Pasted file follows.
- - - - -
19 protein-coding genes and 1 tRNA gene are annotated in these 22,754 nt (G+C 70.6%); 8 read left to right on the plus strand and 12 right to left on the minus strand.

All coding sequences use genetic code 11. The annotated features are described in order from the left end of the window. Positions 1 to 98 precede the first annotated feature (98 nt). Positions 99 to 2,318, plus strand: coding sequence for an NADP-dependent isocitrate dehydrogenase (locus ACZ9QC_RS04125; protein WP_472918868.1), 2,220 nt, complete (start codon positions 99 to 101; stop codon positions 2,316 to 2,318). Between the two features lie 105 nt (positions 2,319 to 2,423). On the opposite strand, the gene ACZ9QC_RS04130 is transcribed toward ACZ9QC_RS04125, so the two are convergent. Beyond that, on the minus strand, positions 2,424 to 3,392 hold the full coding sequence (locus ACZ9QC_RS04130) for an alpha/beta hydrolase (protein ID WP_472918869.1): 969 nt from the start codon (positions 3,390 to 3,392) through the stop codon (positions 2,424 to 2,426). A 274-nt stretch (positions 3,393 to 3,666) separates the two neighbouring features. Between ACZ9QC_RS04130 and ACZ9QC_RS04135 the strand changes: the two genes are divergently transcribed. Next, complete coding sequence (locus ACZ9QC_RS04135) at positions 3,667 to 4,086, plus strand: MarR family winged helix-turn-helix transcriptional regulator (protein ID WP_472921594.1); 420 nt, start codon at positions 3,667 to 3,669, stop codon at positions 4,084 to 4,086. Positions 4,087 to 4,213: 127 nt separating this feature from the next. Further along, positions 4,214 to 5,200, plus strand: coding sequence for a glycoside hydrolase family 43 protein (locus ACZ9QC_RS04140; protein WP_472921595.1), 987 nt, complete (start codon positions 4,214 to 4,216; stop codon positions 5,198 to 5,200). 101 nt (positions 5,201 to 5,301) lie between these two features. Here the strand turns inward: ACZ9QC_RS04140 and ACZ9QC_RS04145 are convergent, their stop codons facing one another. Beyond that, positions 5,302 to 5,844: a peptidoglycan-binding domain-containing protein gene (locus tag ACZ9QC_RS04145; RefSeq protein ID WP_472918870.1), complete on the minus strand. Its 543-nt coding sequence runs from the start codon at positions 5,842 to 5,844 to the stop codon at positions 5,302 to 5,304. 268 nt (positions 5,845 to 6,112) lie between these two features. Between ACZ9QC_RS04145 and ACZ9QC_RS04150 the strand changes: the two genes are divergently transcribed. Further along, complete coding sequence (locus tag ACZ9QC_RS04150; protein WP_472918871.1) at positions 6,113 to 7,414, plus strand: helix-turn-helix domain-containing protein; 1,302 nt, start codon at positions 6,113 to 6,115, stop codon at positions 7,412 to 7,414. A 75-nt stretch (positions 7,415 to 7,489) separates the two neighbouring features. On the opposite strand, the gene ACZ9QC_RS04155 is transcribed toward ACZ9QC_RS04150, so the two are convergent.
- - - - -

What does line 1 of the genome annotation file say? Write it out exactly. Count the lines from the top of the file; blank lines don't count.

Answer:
19 protein-coding genes and 1 tRNA gene are annotated in these 22,754 nt (G+C 70.6%); 8 read left to right on the plus strand and 12 right to left on the minus strand.